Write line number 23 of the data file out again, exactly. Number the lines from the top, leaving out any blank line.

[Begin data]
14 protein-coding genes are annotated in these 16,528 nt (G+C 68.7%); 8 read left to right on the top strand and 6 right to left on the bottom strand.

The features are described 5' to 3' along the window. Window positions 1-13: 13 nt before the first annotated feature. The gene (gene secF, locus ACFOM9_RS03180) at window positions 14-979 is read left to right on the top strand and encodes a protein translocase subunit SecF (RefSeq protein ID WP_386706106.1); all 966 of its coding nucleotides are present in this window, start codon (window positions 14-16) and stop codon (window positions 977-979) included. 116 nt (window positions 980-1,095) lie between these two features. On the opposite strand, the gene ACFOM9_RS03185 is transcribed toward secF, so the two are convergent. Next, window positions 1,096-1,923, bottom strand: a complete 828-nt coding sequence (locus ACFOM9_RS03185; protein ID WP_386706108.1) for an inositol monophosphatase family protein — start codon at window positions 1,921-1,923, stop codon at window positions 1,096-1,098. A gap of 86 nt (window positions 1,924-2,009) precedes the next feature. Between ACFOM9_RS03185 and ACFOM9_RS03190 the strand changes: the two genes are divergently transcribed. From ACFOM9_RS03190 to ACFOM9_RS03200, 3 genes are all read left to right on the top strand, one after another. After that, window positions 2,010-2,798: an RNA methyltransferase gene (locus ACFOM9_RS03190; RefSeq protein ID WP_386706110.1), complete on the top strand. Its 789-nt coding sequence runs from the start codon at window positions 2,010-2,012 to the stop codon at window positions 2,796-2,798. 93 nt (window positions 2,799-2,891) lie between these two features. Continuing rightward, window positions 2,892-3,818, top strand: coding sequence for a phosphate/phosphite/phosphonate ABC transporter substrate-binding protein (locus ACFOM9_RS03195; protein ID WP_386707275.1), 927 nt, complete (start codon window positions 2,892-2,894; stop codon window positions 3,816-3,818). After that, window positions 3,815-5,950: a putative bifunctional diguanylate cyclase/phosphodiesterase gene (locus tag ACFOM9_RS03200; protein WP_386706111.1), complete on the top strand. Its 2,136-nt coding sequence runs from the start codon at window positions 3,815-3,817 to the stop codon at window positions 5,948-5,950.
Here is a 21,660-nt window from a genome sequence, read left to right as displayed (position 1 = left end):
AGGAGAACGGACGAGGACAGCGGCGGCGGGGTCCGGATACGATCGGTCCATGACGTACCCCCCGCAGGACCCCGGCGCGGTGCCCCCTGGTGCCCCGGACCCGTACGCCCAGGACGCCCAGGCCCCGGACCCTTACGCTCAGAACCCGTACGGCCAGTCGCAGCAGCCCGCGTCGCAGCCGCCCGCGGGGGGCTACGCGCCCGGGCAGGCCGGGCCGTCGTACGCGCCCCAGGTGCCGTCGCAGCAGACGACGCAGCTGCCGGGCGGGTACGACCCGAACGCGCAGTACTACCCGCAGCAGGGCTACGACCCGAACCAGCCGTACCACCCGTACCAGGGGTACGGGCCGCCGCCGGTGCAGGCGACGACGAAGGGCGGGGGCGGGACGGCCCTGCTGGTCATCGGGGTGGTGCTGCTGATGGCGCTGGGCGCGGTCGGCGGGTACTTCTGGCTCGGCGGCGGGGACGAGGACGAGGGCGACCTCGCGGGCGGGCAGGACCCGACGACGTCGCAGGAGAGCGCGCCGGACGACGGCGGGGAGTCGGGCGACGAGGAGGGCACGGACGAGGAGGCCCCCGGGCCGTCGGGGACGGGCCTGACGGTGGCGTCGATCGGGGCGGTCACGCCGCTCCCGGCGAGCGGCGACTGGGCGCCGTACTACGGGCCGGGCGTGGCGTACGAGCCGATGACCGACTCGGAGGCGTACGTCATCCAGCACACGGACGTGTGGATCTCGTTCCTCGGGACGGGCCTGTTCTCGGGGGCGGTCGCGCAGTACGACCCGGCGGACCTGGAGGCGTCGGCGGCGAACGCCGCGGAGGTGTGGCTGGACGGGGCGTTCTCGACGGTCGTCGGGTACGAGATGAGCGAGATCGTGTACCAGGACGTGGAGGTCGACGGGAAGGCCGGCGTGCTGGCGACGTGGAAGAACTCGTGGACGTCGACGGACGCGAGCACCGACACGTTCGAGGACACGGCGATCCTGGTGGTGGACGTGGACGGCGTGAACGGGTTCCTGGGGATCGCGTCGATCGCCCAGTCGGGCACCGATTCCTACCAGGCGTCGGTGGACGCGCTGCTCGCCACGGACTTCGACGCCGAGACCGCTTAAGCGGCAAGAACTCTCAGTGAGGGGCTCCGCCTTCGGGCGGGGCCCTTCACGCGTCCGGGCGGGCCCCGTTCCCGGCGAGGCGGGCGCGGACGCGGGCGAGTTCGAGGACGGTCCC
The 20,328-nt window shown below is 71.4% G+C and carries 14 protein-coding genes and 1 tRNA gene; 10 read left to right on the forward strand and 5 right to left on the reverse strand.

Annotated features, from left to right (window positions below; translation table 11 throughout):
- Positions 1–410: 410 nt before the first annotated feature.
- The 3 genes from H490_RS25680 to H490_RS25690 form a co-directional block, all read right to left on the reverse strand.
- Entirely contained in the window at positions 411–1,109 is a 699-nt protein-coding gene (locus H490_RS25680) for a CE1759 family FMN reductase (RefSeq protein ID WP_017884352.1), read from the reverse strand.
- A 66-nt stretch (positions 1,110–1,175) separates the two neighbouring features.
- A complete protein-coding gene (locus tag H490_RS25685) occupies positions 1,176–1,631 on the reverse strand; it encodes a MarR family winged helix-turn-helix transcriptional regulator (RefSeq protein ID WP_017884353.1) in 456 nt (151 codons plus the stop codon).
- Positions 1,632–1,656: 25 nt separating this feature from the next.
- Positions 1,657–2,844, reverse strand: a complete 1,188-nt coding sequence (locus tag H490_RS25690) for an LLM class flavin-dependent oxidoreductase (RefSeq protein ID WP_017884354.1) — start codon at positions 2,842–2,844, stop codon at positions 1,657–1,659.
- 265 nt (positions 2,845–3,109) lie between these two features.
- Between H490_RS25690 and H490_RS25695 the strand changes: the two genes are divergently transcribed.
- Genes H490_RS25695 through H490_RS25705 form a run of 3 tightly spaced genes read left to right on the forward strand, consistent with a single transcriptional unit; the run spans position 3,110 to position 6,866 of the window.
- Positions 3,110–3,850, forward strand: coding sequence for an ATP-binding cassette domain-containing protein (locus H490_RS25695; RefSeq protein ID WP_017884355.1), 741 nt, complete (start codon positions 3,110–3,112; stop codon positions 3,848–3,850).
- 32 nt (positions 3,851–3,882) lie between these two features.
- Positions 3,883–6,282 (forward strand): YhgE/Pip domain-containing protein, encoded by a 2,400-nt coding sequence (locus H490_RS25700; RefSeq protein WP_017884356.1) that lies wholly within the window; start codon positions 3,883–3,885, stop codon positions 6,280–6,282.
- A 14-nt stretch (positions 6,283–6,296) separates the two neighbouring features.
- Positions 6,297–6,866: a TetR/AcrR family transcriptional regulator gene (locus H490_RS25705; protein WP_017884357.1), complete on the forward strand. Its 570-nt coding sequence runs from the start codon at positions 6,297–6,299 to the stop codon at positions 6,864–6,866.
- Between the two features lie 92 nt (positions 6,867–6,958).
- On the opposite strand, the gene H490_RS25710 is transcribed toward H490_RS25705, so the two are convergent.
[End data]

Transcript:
- On the opposite strand, the gene H490_RS25710 is transcribed toward H490_RS25705, so the two are convergent.